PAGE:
Maybe you've just graduated from college and you're looking for a Scandinavian adventure. Maybe you're having a mid-life crisis and you want to shake things up a bit. In either case, you might've asked yourself: should I move to Denmark?
If so, and if the answer to that question was a resounding "Ja!", we have some great news: the Danish government plans to reduce the tax rate on new cars to a mere 100 percent.
Car fans might think of Denmark as the place where shoppers can buy cars totally online. Or perhaps they know it as one of many winter-friendly nations that are angling to get gas and diesel vehicles off the road. Or maybe they remember it best as the tiny country that wanted everyone to drive electric cars with swappable batteries before the company that built them went kaput.
What folks might not think of when Denmark crosses their mind is sky-high taxes, but in fact, the country is home to one of the world's steepest tax rates on new cars. Denmark has heavily taxed vehicles for over a century, and with no domestic auto industry to lobby against such taxes, rates have continued to climb.
Today, Danish auto shoppers can expect to shell out up to 180 percent of their car's sticker price on taxes and registration. (And you thought the Danes loved their bikes because of the country's natural beauty and flat terrain.)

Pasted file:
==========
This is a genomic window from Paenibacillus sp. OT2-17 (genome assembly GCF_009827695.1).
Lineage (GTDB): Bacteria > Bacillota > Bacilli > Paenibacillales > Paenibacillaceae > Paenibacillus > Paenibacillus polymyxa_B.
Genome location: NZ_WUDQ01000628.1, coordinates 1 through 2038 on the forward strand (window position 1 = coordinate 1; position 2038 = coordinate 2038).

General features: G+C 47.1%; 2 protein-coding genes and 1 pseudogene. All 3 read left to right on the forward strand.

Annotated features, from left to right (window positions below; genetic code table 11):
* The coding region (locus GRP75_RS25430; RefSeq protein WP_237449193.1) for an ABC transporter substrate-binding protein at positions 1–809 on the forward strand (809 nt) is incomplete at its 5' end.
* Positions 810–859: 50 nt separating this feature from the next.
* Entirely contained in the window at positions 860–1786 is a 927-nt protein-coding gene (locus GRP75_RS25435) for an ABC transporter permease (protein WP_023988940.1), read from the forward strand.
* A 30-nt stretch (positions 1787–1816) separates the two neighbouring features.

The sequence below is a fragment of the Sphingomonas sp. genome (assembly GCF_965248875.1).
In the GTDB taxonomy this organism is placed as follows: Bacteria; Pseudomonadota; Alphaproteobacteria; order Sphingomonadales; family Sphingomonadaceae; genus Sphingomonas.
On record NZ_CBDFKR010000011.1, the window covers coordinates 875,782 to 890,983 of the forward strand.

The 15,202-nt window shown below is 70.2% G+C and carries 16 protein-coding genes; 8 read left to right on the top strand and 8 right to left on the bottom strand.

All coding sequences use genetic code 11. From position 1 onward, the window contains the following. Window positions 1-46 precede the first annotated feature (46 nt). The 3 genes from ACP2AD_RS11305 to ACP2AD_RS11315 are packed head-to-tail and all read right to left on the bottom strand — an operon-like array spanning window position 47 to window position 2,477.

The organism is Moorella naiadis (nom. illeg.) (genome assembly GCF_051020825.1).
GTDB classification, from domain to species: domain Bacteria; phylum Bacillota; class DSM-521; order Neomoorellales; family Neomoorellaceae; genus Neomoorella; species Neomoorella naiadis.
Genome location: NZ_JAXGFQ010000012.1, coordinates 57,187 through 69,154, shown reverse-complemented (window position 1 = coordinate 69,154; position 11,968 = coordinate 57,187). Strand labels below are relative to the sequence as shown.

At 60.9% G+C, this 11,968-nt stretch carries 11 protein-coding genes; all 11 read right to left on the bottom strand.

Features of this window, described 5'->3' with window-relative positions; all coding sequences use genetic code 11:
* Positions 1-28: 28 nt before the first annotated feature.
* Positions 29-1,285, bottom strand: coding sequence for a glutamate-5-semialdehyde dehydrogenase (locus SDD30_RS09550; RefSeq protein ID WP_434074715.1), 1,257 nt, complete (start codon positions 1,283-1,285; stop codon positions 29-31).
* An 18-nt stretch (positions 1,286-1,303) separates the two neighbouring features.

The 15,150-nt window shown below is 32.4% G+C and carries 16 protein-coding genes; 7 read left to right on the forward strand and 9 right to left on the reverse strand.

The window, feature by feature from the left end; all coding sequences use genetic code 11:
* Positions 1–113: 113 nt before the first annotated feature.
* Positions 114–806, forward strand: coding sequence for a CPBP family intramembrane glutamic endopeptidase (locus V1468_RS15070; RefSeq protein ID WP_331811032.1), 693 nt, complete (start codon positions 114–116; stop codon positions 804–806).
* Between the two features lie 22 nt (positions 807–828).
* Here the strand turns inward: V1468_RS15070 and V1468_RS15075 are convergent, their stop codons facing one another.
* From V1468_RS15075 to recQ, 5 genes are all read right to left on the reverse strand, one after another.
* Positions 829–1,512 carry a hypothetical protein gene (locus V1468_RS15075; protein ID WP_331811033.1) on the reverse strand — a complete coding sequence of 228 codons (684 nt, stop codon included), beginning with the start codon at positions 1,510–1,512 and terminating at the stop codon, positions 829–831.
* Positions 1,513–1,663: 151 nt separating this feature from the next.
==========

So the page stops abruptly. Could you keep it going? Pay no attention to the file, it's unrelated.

In more specific terms, that means that a vehicle like the Volkswagen Golf, which costs just over $21,000 in Germany, starts at $34,000 in Denmark. The rate can be far higher on luxury models: for Danes, a Porsche Carerra runs about 160 percent above its typical sticker price.
Reducing the tax rate on new vehicles is part of Prime Minister Lars Lokke Rasmussen's plan to encourage more Danes to work. The country enjoys a robust economy, with an unemployment rate of just 3.5 percent. By lowering taxes on cars, Rasmussen hopes to make commuting jobs more attractive and to boost spending.
It's all part of a larger package being cobbled together by Rasmussen's government that would scale back Denmark's sky-high tax rate and broaden its sources of revenue. The Organisation for Economic Co-operation and Development says that Denmark derives nearly 47 percent of its GDP from taxes--higher than any other developed nation. (For reference, only about 26 percent of America's GDP comes from taxes.)
Can Denmark can keep its revered social programs like free schools, hospitals, and elder care while simultaneously easing the tax burden on its citizens? Will car ownership make Danes more comfortable with scalebacks in services? Or will Rasmussen's plan fall to pieces, like a Lego castle being crushed beneath a Viking's boot? Stay tuned.